Developing design and managing growth
UKI Arkkitehdit wanted to develop good into better and streamline work by unifying the working methods of its personnel, which has doubled in a few years. Jointly generated ways to develop working methods, design execution and software are reflected in everyday life as various process development projects. The outcome is efficiency, savings and better service.
Ideas about developing the design process of UKI Arkkitehdit have been floating in the air and started to solidify a year ago in May at an UKI gathering. Things were OK, but they could be better still. There was increasing attention to internal development, and it was seen more like a proper project requiring persons in charge as well as sufficient time and resources.
The goal in developing internal processes is to create uniform working methods that are clearly understandable to allJuho Tastula, architect
”More effectivity and smoother work, less idling and frustration. We don’t want to waste resources in irrelevancies – we want to concentrate on design”, architect Timo Tyynismaa lists the benefits.
The UKI gathering was arranged for the whole personnel and consisted of wide-scale brainstorming of how things could be improved in software, working methods and comprehensively in design execution.
”The right people in the right groups worked on issues that belonged precisely to them. Singular issues were picked for development, such as software development or folder structure updates”, says Timo, who oversees the development of the design process or Supro.
The UKI gathering was a distinct start to the development work, which has no similarly clear endpoint, however. Developing processes and working methods is a continuous effort.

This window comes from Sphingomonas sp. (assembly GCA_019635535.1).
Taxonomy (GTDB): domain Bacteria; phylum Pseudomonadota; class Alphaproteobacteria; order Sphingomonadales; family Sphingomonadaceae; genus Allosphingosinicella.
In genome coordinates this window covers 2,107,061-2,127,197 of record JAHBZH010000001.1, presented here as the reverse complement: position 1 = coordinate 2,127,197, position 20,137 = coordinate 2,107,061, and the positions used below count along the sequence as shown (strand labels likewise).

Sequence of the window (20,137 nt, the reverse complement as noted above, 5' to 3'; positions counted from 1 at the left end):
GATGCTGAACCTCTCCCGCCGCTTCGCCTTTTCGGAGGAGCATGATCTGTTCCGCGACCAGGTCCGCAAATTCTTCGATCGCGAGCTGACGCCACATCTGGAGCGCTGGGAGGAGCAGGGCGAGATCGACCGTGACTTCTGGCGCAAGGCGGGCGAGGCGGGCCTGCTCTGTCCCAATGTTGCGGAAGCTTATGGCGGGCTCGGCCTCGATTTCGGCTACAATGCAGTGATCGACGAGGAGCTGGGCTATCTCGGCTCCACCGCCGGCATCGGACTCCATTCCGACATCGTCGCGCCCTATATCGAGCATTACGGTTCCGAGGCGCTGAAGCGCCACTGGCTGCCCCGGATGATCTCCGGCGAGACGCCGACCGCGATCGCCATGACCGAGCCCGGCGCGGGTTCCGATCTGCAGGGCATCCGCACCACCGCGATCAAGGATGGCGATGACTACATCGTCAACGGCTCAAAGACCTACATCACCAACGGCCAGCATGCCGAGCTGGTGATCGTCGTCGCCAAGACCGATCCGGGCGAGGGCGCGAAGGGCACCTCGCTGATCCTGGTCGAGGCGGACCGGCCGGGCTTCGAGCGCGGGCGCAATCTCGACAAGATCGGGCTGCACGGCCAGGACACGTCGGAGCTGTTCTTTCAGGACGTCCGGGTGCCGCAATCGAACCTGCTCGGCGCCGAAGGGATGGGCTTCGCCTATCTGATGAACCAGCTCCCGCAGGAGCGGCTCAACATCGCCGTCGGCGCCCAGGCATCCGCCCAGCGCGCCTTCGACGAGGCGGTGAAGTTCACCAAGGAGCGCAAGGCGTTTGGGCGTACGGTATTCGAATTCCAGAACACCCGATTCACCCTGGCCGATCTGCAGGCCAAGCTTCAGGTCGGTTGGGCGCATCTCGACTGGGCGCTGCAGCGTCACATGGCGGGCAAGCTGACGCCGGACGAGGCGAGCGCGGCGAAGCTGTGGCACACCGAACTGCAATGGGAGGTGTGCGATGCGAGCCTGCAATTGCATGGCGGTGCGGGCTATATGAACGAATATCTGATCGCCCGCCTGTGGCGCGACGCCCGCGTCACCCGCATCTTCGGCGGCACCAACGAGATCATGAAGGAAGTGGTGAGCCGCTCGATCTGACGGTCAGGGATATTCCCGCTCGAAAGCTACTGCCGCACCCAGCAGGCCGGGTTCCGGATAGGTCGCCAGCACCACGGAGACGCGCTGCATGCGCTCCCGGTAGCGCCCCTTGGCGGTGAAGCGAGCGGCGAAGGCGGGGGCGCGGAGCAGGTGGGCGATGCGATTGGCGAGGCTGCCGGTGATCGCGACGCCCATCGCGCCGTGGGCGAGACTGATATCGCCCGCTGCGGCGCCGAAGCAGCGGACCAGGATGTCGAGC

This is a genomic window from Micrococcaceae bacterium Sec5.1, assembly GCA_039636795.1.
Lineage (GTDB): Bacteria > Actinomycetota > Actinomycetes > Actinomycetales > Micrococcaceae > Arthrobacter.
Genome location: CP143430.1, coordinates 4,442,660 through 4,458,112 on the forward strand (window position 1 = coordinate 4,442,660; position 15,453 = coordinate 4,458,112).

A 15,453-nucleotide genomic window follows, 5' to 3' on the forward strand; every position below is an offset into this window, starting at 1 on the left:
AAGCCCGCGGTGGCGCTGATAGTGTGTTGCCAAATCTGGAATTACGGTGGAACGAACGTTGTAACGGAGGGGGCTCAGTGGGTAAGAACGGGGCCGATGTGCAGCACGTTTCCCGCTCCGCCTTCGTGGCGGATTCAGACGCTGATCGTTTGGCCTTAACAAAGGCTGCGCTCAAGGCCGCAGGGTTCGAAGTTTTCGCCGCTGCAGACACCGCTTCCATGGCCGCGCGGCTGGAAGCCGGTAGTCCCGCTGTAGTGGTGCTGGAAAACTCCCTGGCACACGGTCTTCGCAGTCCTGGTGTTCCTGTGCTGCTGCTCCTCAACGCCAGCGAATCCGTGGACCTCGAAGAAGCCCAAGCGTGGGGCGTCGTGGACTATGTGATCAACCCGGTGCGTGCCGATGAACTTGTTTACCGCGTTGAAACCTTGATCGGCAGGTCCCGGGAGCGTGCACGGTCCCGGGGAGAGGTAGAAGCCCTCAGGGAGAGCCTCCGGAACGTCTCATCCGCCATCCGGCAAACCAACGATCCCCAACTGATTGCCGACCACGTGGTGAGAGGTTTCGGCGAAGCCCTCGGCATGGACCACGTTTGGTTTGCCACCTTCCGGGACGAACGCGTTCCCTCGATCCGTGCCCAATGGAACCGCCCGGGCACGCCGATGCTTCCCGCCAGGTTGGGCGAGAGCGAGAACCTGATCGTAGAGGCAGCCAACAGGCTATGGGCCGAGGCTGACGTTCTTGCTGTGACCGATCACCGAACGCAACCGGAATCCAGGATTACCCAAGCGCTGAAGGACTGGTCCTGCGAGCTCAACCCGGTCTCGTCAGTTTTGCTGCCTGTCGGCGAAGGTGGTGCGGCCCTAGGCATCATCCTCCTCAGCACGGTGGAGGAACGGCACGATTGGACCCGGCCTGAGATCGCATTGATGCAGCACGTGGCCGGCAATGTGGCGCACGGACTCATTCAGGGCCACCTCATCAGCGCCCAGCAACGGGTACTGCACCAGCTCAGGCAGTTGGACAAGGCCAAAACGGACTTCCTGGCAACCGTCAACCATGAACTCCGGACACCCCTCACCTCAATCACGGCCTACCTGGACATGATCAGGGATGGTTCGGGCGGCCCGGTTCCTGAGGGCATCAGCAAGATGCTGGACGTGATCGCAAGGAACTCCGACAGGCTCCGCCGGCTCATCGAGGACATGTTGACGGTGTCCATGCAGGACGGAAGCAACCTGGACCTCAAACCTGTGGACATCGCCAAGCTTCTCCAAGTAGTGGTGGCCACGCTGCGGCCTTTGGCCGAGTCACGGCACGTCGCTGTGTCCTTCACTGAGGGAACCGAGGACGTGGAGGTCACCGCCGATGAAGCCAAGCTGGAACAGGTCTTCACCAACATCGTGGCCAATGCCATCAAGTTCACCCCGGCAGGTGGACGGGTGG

”The first stage in improving the folder structure is complete, but we will listen to feedback after six months and continue forward accordingly. The ARCHICAD and Revit software development continues and progresses all the time”, Juho says.
Change often arouses resistance. So it is at UKI, too, but on a surprisingly small scale, Timo commends.
”Everyone has their deeply rooted old habits. Adopting the new common conventions of UKI requires effort, but it’s clear to everyone in an expert organisation why development work is needed. Work becomes more efficient and the customer gets better service”, Timo continues.
Small components carry big importance
UKI improves its operation more extensively than just by developing the design process. The management of the company is going through its own development programs. Apart from Supro, there are independent Laari and Visu projects in progress, the latter one focused on improving visuality and conceptual drawing competence.
Developing processes and competence and creating common procedures also contribute to managing the growth in the company. UKI Arkkitehdit has doubled the number of its employees to 70 in five years; therefore a ”boring” task like the folder structure project has great significance in this big team, Timo and Juho point out.
”Folder structure has most impact on employees who may move between customer projects quite frequently. Now we can avoid unnecessary briefings, and materials can be found right away in the right place. The benefit and savings can be easily verified and, without Supro, wasted hours could amount to a lot. Apart from efficiency, it’s important that clarity also decreases the probability of errors”, says Juho.
The purpose of projects like Supro is to make work easier, of course, not to hamper it with stiff bureaucracy. The Supro team in UKI is not steered from above – the team includes voluntary employees who are interested in development work. ”With Supro, we have discovered that developing a company takes time and requires resources. Things don’t develop if they have low priority, they must be processed purposely, and we give sufficient time and development resources to those who are interested in developing design”, Juho and Timo conclude.